At its best, a liberal education inducts its recipients into what the Enlightenment called the Republic of Letters, a community of independent thinkers and an international network that embraces those who are interested in the arts, the humanities and the sciences. It cultivates an educated, literate class in dialogue with writers, thinkers and artists past and present, domestic and foreign and of all cultures.
As the religious scholar Matthew Rose, puts it, a liberal education makes our students members of what “the Czech dissident Vaclav Benda called a ‘parallel polis,’ a community of free thought existing apart from broad political support.” It offers leaven for the soul.
4. Should the champions of a liberal education defend it on instrumental grounds—that it provides the kind of transferable soft skills necessary in a volatile society—or on some other basis?
Certainly, a liberal education, like I suspect education in any field, has practical benefits. According to the pundit Fareed Zakaria, its value lies in its ability to teach students “to read critically, analyze data and formulate ideas,” making them more nimble and adaptable in an unforgiving economy.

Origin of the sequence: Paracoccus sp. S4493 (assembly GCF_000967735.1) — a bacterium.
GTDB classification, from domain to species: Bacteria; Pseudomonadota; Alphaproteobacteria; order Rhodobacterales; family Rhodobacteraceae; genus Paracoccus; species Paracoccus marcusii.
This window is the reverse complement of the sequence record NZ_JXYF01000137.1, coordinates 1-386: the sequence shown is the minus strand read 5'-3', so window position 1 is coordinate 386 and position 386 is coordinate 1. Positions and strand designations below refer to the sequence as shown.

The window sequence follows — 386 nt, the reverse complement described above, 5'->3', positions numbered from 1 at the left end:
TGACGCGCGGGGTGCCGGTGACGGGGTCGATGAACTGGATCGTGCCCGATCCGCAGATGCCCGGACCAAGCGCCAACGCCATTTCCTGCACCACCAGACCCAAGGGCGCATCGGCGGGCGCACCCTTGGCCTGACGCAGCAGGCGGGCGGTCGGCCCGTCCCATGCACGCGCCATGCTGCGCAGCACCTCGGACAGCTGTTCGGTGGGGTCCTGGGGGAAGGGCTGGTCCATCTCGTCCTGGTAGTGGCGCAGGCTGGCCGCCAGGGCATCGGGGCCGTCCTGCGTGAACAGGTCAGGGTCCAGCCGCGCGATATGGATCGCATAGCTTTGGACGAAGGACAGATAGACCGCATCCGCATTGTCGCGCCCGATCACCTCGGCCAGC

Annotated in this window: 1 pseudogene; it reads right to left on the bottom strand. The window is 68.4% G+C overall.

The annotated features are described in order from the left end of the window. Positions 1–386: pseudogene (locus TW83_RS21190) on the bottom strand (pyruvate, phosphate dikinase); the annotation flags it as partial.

But, of course, liberal education’s real purpose lies elsewhere: it, in the words of the classicist Barry Strauss, gives its recipients “the tools to challenge the dogmas and unspoken assumptions of [their] age” and “to think broadly and creatively.”
I believe that a liberal education should undergird an undergraduate education, irrespective of a student’s major. But if that’s our goal, then we need to alter the way we conceive of many of our lower-division courses.
- These courses need to address big questions. A disciplinary focus is not enough. A liberal arts education is ultimately about values and judgments. In addition to tackling the pressing issues of our time, including issues of identity and disparities in wealth, power and access to education and opportunities to flourish, it should also speak to enduring issues involving aesthetics, divinity, evil, free will, justice, morality or the meaning of life.
- These courses need to be more skills focused—and ensure that students master those skills. If we’re serious about the skills that a liberal education confers—analytic and creative thinking, close reading, inquiry, interpretation, reasoned argument, and written and oral communication—then we need to do more to ensure that students actually master those competencies. Therefore, it’s essential that these courses need to provide ample opportunities for genuine dialogue and regular, substantive feedback.